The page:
Setting-Up, And Using ZynAddSubFX On Your System

Since ZynAddSubFX is complicated to say (and to write), often in this document, we will refer to it as Zyn.

Since ZynAddSubFX is installed in the process of installing the Help and Tutorials (and is also included in the 'normal' and 'extras' dependencies), it should already be installed on your system. If it isn't, you could install it using either the software center, or synaptic package manager, searching for zynaddsubfx.

Since this is something you could be using a lot, it is a good idea to create a desktop launcher for it. When you create a desktop launcher for it, you can customize that launcher to take care of setting it up to run the way you want it to run. Otherwise, you have to load parameters into it from a file manually, each time you use it.

Before You Run ZynAddSubFX

If you plan to run Zyn using the JACK (qjackctl) interface (which is the interface Zyn will use by default), you first need to run qjackctl, to fire-up the JACK interface. Since JACK is more efficient than PulseAudio/ALSA, it is more likely to work (without cutting-out) on a slower machine than PulseAudio/ALSA. But if you use JACK, you have to remember to fire-up qjackctl before running Zyn.

If, on the other hand, you use PulseAudio/ALSA, you need to make sure JACK is not running before running Zyn. Also, if you are using the Java Sound (Gervill) synthesizer with the KeyMusician Keyboard, you will have to disconnect it (by setting the “MIDI Output To” drop-box (of the “F1 Help/Setup” pane) to “none”). This must be done before running ZynAddSubFX. If you are not currently using the Java Sound synthesizer (and/or KMK is not running) you don't need to worry about this.

Remember that JACK and PulseAudio are 'mortal enemies' – you can't use them both at the same time. If you try, you may hang your system! You have to use one, or the other – not both. Keep in mind that audio through your Internet browser uses PulseAudio.

If ZynAddSubFX is set up to use PulseAudio/ALSA, it will not successfully initialize when the KeyMusician Keyboard is already using the Java Sound (Gervill) synthesizer.

Starting ZynAddSubFX The First Time

The first step in setting Zyn up the way you need it for using it with the KeyMusician Keyboard, is to run it. So look for it among the other applications you have installed on your system. In Lubuntu, look for it (using the start menu) under “Sound & Video”. In UbuntuStudio, it's under “Audio Production”.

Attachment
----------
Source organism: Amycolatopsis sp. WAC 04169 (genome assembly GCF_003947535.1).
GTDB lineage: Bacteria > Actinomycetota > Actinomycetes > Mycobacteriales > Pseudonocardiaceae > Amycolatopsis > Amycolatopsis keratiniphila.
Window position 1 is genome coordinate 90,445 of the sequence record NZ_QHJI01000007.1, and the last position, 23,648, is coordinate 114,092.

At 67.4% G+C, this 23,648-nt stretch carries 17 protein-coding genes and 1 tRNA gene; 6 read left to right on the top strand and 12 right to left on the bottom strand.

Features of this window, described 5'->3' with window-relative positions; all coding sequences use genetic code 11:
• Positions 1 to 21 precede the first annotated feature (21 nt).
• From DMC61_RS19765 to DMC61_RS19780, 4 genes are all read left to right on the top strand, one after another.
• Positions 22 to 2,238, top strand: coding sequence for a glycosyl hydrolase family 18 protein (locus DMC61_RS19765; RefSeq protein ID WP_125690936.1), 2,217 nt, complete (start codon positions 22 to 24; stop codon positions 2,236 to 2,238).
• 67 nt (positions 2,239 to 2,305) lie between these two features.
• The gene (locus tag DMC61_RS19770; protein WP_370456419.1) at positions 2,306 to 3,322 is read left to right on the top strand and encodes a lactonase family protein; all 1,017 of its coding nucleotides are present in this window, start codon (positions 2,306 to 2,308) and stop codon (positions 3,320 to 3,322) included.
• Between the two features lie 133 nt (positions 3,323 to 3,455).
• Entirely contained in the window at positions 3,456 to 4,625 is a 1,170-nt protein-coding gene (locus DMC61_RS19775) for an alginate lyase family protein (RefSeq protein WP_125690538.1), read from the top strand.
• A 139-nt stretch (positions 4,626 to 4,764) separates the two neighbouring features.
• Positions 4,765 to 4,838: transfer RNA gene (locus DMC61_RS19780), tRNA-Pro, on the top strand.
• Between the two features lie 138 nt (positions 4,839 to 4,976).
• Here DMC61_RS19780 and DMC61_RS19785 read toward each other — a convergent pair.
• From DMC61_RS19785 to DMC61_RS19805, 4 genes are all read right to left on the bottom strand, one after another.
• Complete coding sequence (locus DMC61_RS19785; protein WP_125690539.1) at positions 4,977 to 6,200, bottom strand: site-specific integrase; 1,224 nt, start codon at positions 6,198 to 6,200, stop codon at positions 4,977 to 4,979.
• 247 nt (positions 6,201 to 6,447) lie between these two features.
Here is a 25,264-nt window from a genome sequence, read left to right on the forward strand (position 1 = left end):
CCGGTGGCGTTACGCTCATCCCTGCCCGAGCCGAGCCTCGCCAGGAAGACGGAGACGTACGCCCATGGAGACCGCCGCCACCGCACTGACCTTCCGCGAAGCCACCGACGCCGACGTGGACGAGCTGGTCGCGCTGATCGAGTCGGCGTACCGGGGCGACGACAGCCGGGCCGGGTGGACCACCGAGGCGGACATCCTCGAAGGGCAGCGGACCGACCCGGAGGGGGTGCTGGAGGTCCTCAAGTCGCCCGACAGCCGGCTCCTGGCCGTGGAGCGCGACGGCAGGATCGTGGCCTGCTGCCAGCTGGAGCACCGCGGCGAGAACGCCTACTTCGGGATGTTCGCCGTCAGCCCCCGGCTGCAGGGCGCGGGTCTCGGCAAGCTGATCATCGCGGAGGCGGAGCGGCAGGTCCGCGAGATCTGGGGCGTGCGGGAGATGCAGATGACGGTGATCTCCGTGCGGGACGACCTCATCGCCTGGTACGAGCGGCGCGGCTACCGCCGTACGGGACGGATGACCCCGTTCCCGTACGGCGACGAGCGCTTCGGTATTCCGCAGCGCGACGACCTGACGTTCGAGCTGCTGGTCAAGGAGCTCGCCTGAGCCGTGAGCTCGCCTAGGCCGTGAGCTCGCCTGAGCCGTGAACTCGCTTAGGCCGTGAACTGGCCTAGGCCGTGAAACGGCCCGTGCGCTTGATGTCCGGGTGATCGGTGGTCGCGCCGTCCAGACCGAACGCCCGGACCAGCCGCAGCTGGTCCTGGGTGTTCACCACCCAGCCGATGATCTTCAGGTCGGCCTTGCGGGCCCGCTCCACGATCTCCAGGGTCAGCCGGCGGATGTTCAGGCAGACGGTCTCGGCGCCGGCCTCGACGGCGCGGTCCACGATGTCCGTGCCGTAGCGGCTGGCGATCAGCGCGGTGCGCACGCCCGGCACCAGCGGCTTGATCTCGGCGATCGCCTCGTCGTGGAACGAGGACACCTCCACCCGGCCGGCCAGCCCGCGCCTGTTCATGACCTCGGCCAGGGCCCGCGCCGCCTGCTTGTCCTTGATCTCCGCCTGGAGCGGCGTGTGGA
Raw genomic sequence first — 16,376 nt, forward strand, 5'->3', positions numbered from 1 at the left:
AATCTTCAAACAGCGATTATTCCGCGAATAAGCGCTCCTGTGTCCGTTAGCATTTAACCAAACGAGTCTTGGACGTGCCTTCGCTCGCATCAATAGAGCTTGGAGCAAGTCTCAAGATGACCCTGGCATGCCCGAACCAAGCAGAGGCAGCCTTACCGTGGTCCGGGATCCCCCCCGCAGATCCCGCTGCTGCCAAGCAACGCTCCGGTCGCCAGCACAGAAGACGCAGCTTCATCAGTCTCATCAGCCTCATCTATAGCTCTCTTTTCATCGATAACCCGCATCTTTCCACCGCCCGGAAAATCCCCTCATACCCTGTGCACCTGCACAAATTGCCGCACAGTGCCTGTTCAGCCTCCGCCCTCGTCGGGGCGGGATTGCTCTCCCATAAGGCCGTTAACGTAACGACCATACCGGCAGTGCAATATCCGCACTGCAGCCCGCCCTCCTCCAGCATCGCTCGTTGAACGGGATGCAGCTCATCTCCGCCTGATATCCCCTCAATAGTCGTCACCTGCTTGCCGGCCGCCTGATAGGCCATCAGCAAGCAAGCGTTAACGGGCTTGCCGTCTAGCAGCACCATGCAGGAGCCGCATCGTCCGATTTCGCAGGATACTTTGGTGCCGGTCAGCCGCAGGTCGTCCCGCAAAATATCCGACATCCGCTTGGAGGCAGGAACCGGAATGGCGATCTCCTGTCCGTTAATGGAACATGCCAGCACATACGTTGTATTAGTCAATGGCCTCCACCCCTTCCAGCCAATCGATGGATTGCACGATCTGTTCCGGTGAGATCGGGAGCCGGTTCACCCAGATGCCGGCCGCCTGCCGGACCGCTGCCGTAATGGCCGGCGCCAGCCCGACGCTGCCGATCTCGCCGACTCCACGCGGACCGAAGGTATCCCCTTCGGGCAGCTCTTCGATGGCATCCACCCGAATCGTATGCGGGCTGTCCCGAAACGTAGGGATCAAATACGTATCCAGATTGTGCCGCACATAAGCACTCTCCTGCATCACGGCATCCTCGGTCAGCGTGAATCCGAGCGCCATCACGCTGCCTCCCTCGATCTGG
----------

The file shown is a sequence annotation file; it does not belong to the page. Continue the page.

Find it in the menu, and run it by clicking on it.

A window will appear (only the first time you run it), asking if you want the Advanced, or Beginner interface. Select the “Beginner” mode. The beginner mode has a virtual keyboard you can click-on to hear the sounds you have it set up to play, so you can hear them without having the KeyMusician Keyboard already running.

After you select the “Beginner” interface mode, the ZynAddSubFX window will appear, looking something like this:


The thing we need to take care of before we use it, is to enable all 16 MIDI channels. If you don't do this, only MIDI channel 1 is used, which will not be enough.

The KeyMusician Keyboard normally uses at least two MIDI channels – one for the melody, and one for the chords. But it can easily use all 16 MIDI channels, and the configuration file (ZynAddSubFX.kmk) supplied, uses a separate MIDI channel for each performance pane.

Separate channels were used for compatibility with older versions of Zyn, where you can't change instruments via MIDI program-change messages, and have to set up the instrument (and channel) used by each performance pane, manually in Zyn.

How To Enable All 16 MIDI Channels In Zyn

Near the top of the ZynAddSubFX window (in the screenshot above), a little to the left of center, is the “Part' spin-control. Just to the right of it is the “Enabledcheck-box. You'll be using both of these controls, so take a moment to locate them in the screenshot.

In the ZynAddSubFX window running on your system, repeat the following two steps over and over, until you've enabled it to use all 16 MIDI channels (1 through 16):

  1. Click on the right “>” button of the “Partspin-control, which should increment the number visible in the spin-control by one. If the number in it was already 16, you're done.

  2. Make sure the “Enabledcheck-box (to the right of the spin-control) has a check-mark in it. If it has a check-mark, the use of the MIDI channel in the spin-control is enabled. If it has no check-mark, click on it to set its check-mark.

That probably wasn't too difficult. But we need to save the new settings we just made (so they can be re-loaded), or we would need to do this every time we run it. So here's how you save the settings:

Saving The Parameters

Click on the “File” menu (at the upper-left of the ZynAddSubFX window), and select “Save All Parameters...” from the menu that appears, as in the following screen-shot:


When you click on that menu-entry, a dialog-box will appear, looking something like the following screen-shot: